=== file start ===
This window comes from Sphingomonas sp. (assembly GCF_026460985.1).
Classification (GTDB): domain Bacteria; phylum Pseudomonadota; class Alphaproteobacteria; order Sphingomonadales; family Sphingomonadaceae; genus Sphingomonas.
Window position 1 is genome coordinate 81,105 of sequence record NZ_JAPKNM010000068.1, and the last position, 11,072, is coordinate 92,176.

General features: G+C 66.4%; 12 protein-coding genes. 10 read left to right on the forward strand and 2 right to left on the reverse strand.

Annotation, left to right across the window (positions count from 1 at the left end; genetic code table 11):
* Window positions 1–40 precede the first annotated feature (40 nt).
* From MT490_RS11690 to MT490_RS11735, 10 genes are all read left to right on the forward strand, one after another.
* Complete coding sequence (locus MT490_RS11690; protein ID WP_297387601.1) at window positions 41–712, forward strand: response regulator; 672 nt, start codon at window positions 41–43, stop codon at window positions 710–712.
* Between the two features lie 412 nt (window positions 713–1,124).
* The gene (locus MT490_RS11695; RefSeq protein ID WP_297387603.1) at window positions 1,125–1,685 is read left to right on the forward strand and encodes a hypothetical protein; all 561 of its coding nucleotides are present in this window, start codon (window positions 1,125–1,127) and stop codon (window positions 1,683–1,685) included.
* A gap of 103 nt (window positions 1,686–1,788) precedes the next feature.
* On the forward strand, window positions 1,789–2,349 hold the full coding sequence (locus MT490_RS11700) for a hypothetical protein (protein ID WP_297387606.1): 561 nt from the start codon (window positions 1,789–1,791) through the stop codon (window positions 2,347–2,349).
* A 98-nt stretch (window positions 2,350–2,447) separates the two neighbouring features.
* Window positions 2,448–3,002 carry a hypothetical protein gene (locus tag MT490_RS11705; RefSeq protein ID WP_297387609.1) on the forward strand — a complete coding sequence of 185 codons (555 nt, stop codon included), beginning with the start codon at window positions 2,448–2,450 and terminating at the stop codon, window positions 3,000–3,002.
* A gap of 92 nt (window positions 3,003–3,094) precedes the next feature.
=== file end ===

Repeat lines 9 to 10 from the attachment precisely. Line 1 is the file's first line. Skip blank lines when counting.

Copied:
* Between the two features lie 412 nt (window positions 713–1,124).
* The gene (locus MT490_RS11695; RefSeq protein ID WP_297387603.1) at window positions 1,125–1,685 is read left to right on the forward strand and encodes a hypothetical protein; all 561 of its coding nucleotides are present in this window, start codon (window positions 1,125–1,127) and stop codon (window positions 1,683–1,685) included.